One of the nearest 45 stars, called Kapteyn’s star, is an example of a high-velocity star moving in the space near our sun.
Our sun is a star . . .
And there are billions of other stars in our Milky Way galaxy. These are the same stars we see at night when we look in a clear dark sky. Over the scale of many human lifetimes, these stars look as if they’re standing still. But they’re really moving. All stars in our Milky Way galaxy are moving in orbit around the galaxy’s center.
Rosemary Wyse is an astronomer at Johns Hopkins University in Baltimore. She studies a component of the motion of stars called their radial velocity. That’s just their motion toward us or away from us.
Rosemary Wyse: So although we’re sitting here, orbiting the sun … and we’re going around with the sun around the galactic center, there are all these other stars that are on very high-velocity, we call them, orbits, with respect to the sun.
These high-velocity stars, as Wyse called them, tend not to reside in the disk of the galaxy, as our sun does. Instead, they’re found in what astronomers call the halo of the galaxy, like a huge cloud of stars surrounding the galactic center. Though speedy relative to the sun and other disk stars, these halo stars aren’t going fast enough to escape the gravity of the Milky Way.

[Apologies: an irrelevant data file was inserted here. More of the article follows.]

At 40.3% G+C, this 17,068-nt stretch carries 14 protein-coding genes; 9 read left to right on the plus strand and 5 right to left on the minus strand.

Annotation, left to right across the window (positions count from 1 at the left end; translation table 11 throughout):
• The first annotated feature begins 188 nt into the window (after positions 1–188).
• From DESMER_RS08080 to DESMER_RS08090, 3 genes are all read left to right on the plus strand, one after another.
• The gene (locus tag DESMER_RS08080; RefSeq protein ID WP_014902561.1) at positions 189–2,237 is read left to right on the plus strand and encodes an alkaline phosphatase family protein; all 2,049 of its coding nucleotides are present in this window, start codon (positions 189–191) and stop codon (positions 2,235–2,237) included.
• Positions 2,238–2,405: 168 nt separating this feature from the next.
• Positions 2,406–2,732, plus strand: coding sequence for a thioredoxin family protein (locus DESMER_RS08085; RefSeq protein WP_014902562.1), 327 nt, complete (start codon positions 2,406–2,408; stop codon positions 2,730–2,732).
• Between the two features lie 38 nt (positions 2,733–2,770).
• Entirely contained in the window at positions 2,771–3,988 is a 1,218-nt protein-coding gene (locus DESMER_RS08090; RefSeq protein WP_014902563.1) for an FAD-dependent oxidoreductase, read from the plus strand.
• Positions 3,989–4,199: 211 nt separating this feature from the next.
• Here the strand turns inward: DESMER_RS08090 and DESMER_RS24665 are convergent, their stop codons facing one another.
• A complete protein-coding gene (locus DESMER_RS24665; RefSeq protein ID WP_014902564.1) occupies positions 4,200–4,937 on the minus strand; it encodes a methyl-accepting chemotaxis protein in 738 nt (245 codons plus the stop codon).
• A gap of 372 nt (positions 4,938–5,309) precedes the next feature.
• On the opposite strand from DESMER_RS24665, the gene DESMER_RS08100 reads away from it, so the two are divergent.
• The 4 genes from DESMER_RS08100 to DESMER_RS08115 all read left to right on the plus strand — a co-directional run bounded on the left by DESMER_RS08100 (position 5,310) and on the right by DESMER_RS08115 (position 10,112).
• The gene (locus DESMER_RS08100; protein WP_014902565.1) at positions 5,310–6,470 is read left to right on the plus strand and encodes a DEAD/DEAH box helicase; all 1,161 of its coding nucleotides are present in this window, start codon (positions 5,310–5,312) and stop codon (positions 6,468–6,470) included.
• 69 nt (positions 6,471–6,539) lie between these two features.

Wyse told EarthSky that her work is to clock the speed of high-velocity stars. She hopes to use these measurements to find out just how much the Milky Way galaxy weighs.
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Johns Hopkins University
In his years with EarthSky, Jorge Salazar conducted thousands of in-depth interviews with scientists. He knows a lot about as diverse as nanotechnology, ecosystem-based management, climate change, global health, international environmental treaties, astrophysics and cosmology, and environmental security. Jorge currently works as a Technical Writer/Editor for the Texas Advanced Computing Center, which designs and deploys powerful advanced computing technologies and innovative software solutions for scientific researchers.